Jordan holds parliamentary elections


Jordanian election officials start counting votes in Amman on January 23, 2013. Jordanians turned out in numbers for polls snubbed by Islamists who alleged vote buying and shed doubt on turnout figures, slamming as illegitimate what is likely to be an opposition-free body.


Khalil Mazraawi

Parliamentary elections are being held today in Jordan, where authorities have sought to quell a growing anti-government movement, reported Reuters.

The vote is meant to signal the start of a reform process that would restrict the king's powers in favor of more representative rule, according to The Belfast Telegraph.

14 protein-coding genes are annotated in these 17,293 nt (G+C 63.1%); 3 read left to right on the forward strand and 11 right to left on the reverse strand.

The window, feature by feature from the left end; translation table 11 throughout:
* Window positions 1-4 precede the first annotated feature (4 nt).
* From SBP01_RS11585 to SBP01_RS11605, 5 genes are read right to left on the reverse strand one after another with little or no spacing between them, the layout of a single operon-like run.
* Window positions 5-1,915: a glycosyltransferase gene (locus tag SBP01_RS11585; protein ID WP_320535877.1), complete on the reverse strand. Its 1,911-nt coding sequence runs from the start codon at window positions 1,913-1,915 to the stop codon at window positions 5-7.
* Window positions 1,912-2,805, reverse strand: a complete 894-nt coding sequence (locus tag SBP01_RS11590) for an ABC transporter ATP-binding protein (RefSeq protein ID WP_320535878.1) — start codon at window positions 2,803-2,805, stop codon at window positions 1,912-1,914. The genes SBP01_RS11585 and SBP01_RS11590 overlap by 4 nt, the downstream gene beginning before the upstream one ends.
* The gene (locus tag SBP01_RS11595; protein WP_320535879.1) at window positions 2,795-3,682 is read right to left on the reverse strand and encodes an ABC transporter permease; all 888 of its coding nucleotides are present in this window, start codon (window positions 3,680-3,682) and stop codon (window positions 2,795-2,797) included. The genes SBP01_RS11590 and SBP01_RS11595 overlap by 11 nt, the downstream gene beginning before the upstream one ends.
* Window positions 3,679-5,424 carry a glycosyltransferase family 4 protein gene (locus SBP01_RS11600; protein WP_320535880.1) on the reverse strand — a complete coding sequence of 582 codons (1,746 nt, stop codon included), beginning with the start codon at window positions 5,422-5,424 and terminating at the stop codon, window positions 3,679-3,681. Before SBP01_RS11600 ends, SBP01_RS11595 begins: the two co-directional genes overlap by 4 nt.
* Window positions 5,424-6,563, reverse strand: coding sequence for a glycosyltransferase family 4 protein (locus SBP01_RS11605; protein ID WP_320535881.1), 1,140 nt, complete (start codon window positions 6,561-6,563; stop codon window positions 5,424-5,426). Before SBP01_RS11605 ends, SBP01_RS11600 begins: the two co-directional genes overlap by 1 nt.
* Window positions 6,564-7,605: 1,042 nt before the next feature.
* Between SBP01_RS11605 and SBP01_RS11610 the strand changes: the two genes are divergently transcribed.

However, the country's main opposition Muslim Brotherhood party is boycotting the poll over corruption concerns, said Reuters, adding: 

"The Brotherhood's absence has reduced the election to a contest between tribal leaders, establishment figures and businessmen, with just a few of the 1,500 candidates running for recognized parties. Allegations of vote buying are rife."

The amount of voter turnout was not immediately clear, with opposition groups accusing the authorities of inflating the figures, said Reuters

The Telegraph said the election is Jordan's first since uprisings shook the Arab world last year, unrest that lead to the downfall of many longtime rulers.

The Jordanian monarch is a critical US ally in the region.